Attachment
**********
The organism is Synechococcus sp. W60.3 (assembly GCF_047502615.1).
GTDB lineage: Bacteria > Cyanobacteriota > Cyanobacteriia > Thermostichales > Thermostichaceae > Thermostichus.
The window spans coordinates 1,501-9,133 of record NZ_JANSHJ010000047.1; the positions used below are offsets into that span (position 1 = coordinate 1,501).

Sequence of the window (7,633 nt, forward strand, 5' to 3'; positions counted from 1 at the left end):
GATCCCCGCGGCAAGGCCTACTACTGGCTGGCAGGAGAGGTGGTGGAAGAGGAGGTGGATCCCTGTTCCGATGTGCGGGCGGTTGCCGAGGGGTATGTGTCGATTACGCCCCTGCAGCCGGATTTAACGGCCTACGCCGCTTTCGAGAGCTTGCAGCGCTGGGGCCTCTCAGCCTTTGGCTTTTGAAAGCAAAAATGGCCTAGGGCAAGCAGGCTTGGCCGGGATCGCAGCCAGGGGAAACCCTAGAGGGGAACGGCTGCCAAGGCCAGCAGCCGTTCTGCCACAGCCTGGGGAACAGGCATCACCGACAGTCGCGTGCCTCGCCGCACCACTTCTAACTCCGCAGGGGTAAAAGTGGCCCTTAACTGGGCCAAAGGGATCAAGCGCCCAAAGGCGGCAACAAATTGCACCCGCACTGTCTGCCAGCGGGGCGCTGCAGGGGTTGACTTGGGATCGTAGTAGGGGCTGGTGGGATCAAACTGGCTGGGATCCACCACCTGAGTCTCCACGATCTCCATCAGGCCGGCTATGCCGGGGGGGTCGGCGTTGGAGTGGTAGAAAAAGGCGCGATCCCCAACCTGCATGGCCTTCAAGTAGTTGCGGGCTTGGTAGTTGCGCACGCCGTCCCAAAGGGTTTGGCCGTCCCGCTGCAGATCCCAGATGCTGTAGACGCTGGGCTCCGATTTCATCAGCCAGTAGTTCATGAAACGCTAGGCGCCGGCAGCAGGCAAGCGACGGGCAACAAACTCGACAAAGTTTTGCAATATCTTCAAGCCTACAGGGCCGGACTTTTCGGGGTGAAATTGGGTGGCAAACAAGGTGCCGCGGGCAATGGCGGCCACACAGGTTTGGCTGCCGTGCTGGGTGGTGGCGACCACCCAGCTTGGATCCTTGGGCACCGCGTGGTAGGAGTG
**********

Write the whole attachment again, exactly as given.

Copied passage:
The organism is Synechococcus sp. W60.3 (assembly GCF_047502615.1).
GTDB lineage: Bacteria > Cyanobacteriota > Cyanobacteriia > Thermostichales > Thermostichaceae > Thermostichus.
The window spans coordinates 1,501-9,133 of record NZ_JANSHJ010000047.1; the positions used below are offsets into that span (position 1 = coordinate 1,501).

Sequence of the window (7,633 nt, forward strand, 5' to 3'; positions counted from 1 at the left end):
GATCCCCGCGGCAAGGCCTACTACTGGCTGGCAGGAGAGGTGGTGGAAGAGGAGGTGGATCCCTGTTCCGATGTGCGGGCGGTTGCCGAGGGGTATGTGTCGATTACGCCCCTGCAGCCGGATTTAACGGCCTACGCCGCTTTCGAGAGCTTGCAGCGCTGGGGCCTCTCAGCCTTTGGCTTTTGAAAGCAAAAATGGCCTAGGGCAAGCAGGCTTGGCCGGGATCGCAGCCAGGGGAAACCCTAGAGGGGAACGGCTGCCAAGGCCAGCAGCCGTTCTGCCACAGCCTGGGGAACAGGCATCACCGACAGTCGCGTGCCTCGCCGCACCACTTCTAACTCCGCAGGGGTAAAAGTGGCCCTTAACTGGGCCAAAGGGATCAAGCGCCCAAAGGCGGCAACAAATTGCACCCGCACTGTCTGCCAGCGGGGCGCTGCAGGGGTTGACTTGGGATCGTAGTAGGGGCTGGTGGGATCAAACTGGCTGGGATCCACCACCTGAGTCTCCACGATCTCCATCAGGCCGGCTATGCCGGGGGGGTCGGCGTTGGAGTGGTAGAAAAAGGCGCGATCCCCAACCTGCATGGCCTTCAAGTAGTTGCGGGCTTGGTAGTTGCGCACGCCGTCCCAAAGGGTTTGGCCGTCCCGCTGCAGATCCCAGATGCTGTAGACGCTGGGCTCCGATTTCATCAGCCAGTAGTTCATGAAACGCTAGGCGCCGGCAGCAGGCAAGCGACGGGCAACAAACTCGACAAAGTTTTGCAATATCTTCAAGCCTACAGGGCCGGACTTTTCGGGGTGAAATTGGGTGGCAAACAAGGTGCCGCGGGCAATGGCGGCCACACAGGTTTGGCTGCCGTGCTGGGTGGTGGCGACCACCCAGCTTGGATCCTTGGGCACCGCGTGGTAGGAGTG